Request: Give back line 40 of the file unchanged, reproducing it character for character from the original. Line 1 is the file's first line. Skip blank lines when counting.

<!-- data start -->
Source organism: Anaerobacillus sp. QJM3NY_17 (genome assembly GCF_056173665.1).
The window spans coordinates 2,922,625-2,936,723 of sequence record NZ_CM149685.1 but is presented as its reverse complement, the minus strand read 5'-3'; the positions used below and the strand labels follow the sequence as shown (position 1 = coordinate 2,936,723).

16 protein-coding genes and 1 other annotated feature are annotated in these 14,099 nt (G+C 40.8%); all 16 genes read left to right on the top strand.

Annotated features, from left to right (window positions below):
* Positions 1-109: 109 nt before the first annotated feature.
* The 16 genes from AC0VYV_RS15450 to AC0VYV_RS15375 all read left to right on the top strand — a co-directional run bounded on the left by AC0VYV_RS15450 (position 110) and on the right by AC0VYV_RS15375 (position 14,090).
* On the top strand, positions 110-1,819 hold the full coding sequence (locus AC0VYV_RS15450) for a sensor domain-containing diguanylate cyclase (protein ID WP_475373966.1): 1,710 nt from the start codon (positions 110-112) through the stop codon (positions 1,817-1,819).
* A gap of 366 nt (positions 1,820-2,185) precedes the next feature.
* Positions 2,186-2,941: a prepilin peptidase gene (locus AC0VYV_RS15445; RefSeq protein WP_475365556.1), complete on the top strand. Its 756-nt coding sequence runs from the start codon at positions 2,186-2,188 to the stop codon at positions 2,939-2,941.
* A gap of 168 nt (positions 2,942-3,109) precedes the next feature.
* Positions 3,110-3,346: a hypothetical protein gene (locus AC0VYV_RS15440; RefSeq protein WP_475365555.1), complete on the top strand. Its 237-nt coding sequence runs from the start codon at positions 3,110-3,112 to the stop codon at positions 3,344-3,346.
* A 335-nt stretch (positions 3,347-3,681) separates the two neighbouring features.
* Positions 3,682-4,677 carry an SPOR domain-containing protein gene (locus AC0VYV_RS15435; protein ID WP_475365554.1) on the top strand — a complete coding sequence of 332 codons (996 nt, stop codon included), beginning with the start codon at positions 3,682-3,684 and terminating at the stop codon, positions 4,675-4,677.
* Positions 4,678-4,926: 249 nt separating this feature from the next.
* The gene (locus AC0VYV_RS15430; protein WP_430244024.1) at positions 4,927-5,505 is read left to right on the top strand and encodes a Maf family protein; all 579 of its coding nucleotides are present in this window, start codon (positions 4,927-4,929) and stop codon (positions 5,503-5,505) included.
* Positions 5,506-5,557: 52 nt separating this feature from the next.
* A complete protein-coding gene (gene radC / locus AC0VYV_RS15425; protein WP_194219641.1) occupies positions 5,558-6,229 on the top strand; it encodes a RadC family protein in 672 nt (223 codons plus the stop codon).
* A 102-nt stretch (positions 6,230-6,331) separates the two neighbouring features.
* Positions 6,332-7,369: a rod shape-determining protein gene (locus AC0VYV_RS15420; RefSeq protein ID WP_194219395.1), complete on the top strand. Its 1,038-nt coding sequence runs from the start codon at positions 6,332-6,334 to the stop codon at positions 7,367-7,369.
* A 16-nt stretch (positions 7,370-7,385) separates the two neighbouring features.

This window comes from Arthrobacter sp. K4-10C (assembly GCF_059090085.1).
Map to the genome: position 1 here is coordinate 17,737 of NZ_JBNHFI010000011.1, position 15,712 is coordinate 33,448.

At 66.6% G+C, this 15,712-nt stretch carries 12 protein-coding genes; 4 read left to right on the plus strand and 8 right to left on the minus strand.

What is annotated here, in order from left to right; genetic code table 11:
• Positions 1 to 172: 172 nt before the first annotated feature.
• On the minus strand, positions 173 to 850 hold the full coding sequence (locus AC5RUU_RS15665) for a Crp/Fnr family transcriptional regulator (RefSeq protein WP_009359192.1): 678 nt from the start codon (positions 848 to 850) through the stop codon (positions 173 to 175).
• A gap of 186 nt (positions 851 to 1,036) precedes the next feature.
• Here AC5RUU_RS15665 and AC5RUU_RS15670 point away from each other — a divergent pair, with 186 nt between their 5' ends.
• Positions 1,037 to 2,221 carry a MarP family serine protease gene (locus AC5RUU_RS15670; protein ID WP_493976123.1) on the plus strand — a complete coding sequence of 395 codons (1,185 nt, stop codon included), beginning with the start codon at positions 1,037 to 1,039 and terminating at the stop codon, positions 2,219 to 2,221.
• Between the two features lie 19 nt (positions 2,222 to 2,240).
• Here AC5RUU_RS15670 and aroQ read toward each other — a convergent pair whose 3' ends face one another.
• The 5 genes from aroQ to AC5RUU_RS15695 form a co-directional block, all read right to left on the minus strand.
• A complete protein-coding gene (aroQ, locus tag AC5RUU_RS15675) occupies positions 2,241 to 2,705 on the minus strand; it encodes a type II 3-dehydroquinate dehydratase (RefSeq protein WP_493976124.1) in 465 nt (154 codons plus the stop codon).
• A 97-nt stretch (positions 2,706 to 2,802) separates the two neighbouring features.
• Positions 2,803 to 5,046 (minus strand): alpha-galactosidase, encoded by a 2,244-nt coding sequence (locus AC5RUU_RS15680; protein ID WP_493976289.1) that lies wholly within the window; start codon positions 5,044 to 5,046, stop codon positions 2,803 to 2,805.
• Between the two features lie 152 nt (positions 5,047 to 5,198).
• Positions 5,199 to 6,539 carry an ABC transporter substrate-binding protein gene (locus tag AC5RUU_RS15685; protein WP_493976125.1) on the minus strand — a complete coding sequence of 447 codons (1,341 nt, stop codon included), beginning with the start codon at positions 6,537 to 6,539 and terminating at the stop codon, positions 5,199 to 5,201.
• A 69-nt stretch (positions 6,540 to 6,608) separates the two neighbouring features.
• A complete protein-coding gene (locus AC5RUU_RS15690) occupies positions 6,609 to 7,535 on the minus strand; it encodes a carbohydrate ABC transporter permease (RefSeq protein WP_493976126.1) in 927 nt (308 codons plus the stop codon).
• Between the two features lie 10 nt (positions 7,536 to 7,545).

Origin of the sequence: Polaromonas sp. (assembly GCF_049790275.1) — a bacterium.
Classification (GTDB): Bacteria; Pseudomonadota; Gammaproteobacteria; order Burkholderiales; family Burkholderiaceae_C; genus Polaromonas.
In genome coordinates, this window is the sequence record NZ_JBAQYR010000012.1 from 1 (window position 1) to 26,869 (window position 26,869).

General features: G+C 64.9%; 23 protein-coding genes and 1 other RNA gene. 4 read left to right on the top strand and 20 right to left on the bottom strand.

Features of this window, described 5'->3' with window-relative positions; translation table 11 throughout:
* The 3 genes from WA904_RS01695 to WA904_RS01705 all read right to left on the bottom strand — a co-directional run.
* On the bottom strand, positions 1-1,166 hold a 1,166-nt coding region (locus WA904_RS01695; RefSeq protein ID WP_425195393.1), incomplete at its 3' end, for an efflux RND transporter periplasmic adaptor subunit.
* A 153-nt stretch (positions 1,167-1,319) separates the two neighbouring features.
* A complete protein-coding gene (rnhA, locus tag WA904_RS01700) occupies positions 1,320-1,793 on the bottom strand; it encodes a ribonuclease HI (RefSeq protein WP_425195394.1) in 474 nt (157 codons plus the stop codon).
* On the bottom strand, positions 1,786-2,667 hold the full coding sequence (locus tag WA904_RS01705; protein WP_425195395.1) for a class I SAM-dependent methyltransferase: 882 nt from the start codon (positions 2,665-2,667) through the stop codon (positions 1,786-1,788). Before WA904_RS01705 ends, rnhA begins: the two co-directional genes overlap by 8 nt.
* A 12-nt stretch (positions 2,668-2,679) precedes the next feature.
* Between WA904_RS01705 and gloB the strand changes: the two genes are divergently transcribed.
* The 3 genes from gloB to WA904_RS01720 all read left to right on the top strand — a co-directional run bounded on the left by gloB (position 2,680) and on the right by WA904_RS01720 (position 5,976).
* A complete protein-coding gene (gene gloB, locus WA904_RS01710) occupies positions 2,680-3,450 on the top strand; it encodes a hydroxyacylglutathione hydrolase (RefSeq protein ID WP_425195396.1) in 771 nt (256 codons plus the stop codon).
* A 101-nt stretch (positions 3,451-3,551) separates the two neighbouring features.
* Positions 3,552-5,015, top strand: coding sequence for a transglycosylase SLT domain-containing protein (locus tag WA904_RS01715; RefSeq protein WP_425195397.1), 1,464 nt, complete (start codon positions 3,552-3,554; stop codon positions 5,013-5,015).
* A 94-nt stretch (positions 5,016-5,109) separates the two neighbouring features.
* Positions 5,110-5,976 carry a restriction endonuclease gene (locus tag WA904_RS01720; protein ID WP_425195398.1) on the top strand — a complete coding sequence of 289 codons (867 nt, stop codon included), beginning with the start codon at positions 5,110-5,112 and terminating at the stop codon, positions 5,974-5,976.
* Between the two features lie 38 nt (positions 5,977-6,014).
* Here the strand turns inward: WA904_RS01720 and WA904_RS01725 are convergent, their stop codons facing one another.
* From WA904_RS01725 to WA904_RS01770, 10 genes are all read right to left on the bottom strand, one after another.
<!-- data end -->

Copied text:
• Between the two features lie 10 nt (positions 7,536 to 7,545).